1:02 p.m. ET: S&P 500 turns red after hitting intraday record

Here were the main moves in markets as of 1:02 p.m. ET:

  • S&P 500 (^GSPC): -3.73 (-0.08%) to 4,787.46

  • Dow (^DJI): +87.85 (+0.24%) to 36,390.23

  • Nasdaq (^IXIC): -74.90 (-0.47%) to 15,796.36

  • Crude (CL=F): +$0.45 (+0.60%) to $76.02 a barrel

  • Gold (GC=F): +$2.70 (+0.15%) to $1,811.50 per ounce

  • 10-year Treasury (^TNX): -1.6 bps to yield 1.4650%

12:30 p.m. ET: Biden eyes pick for top job at Fed

U.S. President Joe Biden is considering Sarah Bloom Raskin to serve as vice chairwoman of supervision at the Federal Reserve, according to a Wall Street Journal Report.

Raskin, a former governor of the central bank and ex-Treasury Department official, is being considered as part of a lineup of three nominees for Federal Reserve board seats.

Rumored names for the openings also include Michigan State economist Lisa Cook, AFL-CIO chief economist Bill Spriggs, Morgan Stanley global chief economist Seth Carpenter, and economist and former Fed vice chair Roger Ferguson, Yahoo Finance reported earlier.

12:18 p.m. ET: Nasdaq edges lower while Dow, S&P build on gains

Here were the main moves in markets as during midday trading ET:

  • S&P 500 (^GSPC): +2.33 (+0.05%) to 4,793.52

  • Dow (^DJI): +136.27 (+0.38%) to 36,438.65

  • Nasdaq (^IXIC): -46.87 (-0.30%) to 15,824.39

  • Crude (CL=F): +$0.49 (+0.65%) to $76.06 a barrel

  • Gold (GC=F): +$2.70 (+0.15%) to $1,811.50 per ounce

  • 10-year Treasury (^TNX): -1.6 bps to yield 1.4650%

9:30 a.m. ET: Markets open higher following rally

Here were the main moves in markets at open ET:

  • S&P 500 (^GSPC): +3.81 (+0.08%) to 4,795.00

  • Dow (^DJI): +25.90 (+0.07%) to 36,328.28

  • Nasdaq (^IXIC): +12.63 (+0.08%) to 15,883.89

  • Crude (CL=F): +$0.77 (+1.02%) to $76.34 a barrel

  • Gold (GC=F): +$4.60 (+0.25%) to $1,813.40 per ounce

  • 10-year Treasury (^TNX): -1.9 bps to yield 1.4620%

9:00 a.m. ET: Home price growth continues to slow

U.S. home price appreciation has eased slightly, according to a fresh read on the Standard & Poor’s S&P CoreLogic Case-Shiller national home price index.

The agency reported Tuesday morning that the index posted a 19.1% annual gain in October, down from 19.7% from September. The 20-City Composite posted a 18.4% annual gain, down from 19.1% a month earlier. Results came close to Bloomberg consensus estimates of an 18.5% annual gain.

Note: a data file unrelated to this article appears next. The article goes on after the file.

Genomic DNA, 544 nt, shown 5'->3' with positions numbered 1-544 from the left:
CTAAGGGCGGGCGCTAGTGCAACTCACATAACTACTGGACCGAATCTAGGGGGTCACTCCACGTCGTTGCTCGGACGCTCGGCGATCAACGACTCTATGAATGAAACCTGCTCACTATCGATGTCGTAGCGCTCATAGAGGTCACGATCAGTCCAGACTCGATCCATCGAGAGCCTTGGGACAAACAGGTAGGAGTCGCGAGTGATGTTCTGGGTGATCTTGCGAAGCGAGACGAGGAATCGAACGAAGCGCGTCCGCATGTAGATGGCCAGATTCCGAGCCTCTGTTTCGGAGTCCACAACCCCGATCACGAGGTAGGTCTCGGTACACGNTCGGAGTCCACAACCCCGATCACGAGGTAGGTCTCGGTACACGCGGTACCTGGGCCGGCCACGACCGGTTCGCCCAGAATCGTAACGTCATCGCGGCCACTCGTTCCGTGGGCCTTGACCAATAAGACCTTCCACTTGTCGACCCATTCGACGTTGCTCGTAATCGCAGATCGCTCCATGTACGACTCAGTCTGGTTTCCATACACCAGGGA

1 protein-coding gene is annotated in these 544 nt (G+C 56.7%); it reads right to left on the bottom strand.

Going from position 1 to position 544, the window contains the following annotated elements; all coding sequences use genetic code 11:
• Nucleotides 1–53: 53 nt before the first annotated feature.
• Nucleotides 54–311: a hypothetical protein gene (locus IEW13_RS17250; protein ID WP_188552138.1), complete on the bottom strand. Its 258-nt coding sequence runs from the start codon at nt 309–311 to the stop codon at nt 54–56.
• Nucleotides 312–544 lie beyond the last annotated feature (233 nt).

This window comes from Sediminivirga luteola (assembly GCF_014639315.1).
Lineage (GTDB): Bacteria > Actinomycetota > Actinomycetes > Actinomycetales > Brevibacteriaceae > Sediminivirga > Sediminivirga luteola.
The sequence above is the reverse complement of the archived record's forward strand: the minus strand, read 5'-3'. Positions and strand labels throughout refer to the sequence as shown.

Still, home prices continue to appreciate at double-digit rates — two-to three-times faster than a year ago — across all metropolitan areas, CoreLogic Deputy Chief Economist Selma Hepp said in a statement prior to the results.

“Unfortunately, the rate of home price growth will be limiting for many young buyers who have yet to accumulate sufficient equity gains, and an expected increase in mortgage rates next year will present further challenges,” she said. “Together, these two factors will keep a lid on continued home price acceleration.”

7:00 a.m. ET: Contracts on the Dow, S&P, and Nasdaq tick up

Here’s how markets were trading ahead of open ET:

  • S&P 500 futures (ES=F): +9.50 points (+0.20%), to 4,791.75

  • Dow futures (YM=F): +70.00 points (+0.19%), to 36,248.00

  • Nasdaq futures (NQ=F): +70.75 points (+0.43%) to 16,630

  • Crude (CL=F): +$1.09 (1.44%) to $76.66 a barrel

  • Gold (GC=F): +$10.30 (+0.57%) to $1,819.00 per ounce

  • 10-year Treasury (^TNX): +0.00bps to yield 0.00%

6:00 p.m. Monday ET: Futures unchanged following rally

Here’s how U.S. stock futures fared heading into the overnight session ET:

  • S&P 500 futures (ES=F): -0.75 points (-0.02%), to 4,781.50

  • Dow futures (YM=F): -7 points (-0.02%), to 36,171

  • Nasdaq futures (NQ=F): +9 points (+0.05%) to 16,569

  • Crude (CL=F): +$0.42 (0.56%) to $75.99 a barrel

  • Gold (GC=F): +$3.90 (+0.22%) to $1,812.70 per ounce

  • 10-year Treasury (^TNX): +0.03bps to yield 0.02%

Alexandra Semenova is a reporter for Yahoo Finance. Follow her on Twitter @alexandraandnyc